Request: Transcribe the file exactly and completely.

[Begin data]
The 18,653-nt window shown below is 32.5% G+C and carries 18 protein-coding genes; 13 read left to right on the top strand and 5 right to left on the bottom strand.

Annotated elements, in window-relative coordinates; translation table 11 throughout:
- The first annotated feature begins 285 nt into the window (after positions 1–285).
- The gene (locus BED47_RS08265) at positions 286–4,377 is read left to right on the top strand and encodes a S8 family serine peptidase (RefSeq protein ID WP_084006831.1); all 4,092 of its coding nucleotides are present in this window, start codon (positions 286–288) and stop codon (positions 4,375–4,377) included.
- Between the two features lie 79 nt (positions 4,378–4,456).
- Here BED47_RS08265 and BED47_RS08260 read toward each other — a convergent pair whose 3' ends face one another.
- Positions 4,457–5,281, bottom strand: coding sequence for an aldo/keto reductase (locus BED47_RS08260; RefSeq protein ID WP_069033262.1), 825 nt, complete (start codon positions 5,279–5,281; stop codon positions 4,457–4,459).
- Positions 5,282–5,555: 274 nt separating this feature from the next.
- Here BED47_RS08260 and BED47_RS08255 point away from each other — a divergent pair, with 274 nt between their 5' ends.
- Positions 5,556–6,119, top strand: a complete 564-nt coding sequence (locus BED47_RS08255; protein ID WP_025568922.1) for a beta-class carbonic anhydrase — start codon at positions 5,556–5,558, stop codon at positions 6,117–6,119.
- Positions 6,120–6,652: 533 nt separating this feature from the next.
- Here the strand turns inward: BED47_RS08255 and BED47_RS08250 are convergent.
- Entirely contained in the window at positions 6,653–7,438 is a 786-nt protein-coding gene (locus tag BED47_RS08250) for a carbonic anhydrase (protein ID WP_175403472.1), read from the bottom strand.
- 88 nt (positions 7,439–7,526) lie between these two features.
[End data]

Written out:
The 18,653-nt window shown below is 32.5% G+C and carries 18 protein-coding genes; 13 read left to right on the top strand and 5 right to left on the bottom strand.

Annotated elements, in window-relative coordinates; translation table 11 throughout:
- The first annotated feature begins 285 nt into the window (after positions 1–285).
- The gene (locus BED47_RS08265) at positions 286–4,377 is read left to right on the top strand and encodes a S8 family serine peptidase (RefSeq protein ID WP_084006831.1); all 4,092 of its coding nucleotides are present in this window, start codon (positions 286–288) and stop codon (positions 4,375–4,377) included.
- Between the two features lie 79 nt (positions 4,378–4,456).
- Here BED47_RS08265 and BED47_RS08260 read toward each other — a convergent pair whose 3' ends face one another.
- Positions 4,457–5,281, bottom strand: coding sequence for an aldo/keto reductase (locus BED47_RS08260; RefSeq protein ID WP_069033262.1), 825 nt, complete (start codon positions 5,279–5,281; stop codon positions 4,457–4,459).
- Positions 5,282–5,555: 274 nt separating this feature from the next.
- Here BED47_RS08260 and BED47_RS08255 point away from each other — a divergent pair, with 274 nt between their 5' ends.
- Positions 5,556–6,119, top strand: a complete 564-nt coding sequence (locus BED47_RS08255; protein ID WP_025568922.1) for a beta-class carbonic anhydrase — start codon at positions 5,556–5,558, stop codon at positions 6,117–6,119.
- Positions 6,120–6,652: 533 nt separating this feature from the next.
- Here the strand turns inward: BED47_RS08255 and BED47_RS08250 are convergent.
- Entirely contained in the window at positions 6,653–7,438 is a 786-nt protein-coding gene (locus tag BED47_RS08250) for a carbonic anhydrase (protein ID WP_175403472.1), read from the bottom strand.
- 88 nt (positions 7,439–7,526) lie between these two features.